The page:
Representing multiple spatial statistics in generalized elevation uncertainty models: moving beyond the variogram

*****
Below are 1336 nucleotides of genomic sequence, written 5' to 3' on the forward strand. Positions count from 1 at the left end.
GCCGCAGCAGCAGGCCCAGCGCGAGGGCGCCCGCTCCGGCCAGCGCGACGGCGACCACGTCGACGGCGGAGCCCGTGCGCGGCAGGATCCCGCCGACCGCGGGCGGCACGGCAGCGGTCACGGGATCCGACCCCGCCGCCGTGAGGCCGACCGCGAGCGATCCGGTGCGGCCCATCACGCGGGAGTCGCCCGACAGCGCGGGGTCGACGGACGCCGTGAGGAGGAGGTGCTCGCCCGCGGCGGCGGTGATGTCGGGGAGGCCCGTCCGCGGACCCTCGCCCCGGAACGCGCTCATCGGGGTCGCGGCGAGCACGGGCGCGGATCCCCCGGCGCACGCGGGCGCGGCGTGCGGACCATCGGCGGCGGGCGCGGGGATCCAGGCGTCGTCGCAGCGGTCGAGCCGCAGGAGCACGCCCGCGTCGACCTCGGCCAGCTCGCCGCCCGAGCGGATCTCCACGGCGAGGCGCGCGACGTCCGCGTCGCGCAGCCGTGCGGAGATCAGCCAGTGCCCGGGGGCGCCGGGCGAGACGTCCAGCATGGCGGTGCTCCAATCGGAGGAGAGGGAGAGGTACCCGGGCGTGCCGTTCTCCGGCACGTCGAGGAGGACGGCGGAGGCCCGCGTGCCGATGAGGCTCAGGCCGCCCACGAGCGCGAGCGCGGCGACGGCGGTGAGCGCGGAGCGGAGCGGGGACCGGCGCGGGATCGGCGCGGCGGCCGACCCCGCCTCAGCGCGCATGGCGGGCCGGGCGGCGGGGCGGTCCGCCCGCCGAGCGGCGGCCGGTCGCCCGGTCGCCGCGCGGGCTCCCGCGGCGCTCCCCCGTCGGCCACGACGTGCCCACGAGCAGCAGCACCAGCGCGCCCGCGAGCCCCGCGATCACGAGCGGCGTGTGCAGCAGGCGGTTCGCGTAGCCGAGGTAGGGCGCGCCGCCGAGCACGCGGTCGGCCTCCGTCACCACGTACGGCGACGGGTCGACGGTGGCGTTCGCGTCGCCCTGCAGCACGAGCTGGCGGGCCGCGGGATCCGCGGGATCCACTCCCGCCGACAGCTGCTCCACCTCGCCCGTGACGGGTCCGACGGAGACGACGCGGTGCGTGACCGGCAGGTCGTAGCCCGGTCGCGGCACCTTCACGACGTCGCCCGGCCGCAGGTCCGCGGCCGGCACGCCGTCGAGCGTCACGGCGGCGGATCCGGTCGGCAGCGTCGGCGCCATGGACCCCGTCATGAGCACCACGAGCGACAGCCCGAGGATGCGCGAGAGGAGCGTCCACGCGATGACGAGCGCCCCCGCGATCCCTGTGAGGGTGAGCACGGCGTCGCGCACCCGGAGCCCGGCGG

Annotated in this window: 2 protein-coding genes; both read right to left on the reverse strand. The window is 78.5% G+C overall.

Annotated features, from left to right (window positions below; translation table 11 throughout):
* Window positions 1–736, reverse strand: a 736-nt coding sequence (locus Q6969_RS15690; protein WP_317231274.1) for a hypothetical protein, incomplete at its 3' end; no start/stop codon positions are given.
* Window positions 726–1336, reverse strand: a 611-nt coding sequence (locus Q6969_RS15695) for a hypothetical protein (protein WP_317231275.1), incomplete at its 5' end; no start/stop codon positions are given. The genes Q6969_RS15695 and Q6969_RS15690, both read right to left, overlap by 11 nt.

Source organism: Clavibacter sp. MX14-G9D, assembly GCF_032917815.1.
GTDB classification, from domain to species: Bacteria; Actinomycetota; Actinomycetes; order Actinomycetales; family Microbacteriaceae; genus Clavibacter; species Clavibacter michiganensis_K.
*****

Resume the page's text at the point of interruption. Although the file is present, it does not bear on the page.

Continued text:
Spatial data uncertainty models (SDUM) are necessary tools that quantify the reliability of results from geographical information system (GIS) applications. One technique used by SDUM is Monte Carlo simulation, a technique that quantifies spatial data and application uncertainty by determining the possible range of application results. A complete Monte Carlo SDUM for generalized continuous surfaces typically has three components: an error magnitude model, a spatial statistical model defining error shapes, and a heuristic that creates multiple realizations of error fields added to the generalized elevation map. This paper introduces a spatial statistical model that represents multiple statistics simultaneously and weighted against each other. This paper's case study builds a SDUM for a digital elevation model (DEM). The case study accounts for relevant shape patterns in elevation errors by reintroducing specific topological shapes, such as ridges and valleys, in appropriate localized positions. The spatial statistical model also minimizes topological artefacts, such as cells without outward drainage and inappropriate gradient distributions, which are frequent problems with random field-based SDUM. Multiple weighted spatial statistics enable two conflicting SDUM philosophies to co-exist. The two philosophies are 'errors are only measured from higher quality data' and 'SDUM need to model reality'. This article uses an automatic parameter fitting random field model to initialize Monte Carlo input realizations followed by an inter-map cell-swapping heuristic to adjust the realizations to fit multiple spatial statistics. The inter-map cell-swapping heuristic allows spatial data uncertainty modelers to choose the appropriate probability model and weighted multiple spatial statistics which best represent errors caused by map generalization. This article also presents a lag-based measure to better represent gradient within a SDUM. This article covers the inter-map cell-swapping heuristic as well as both probability and spatial statistical models in detail.
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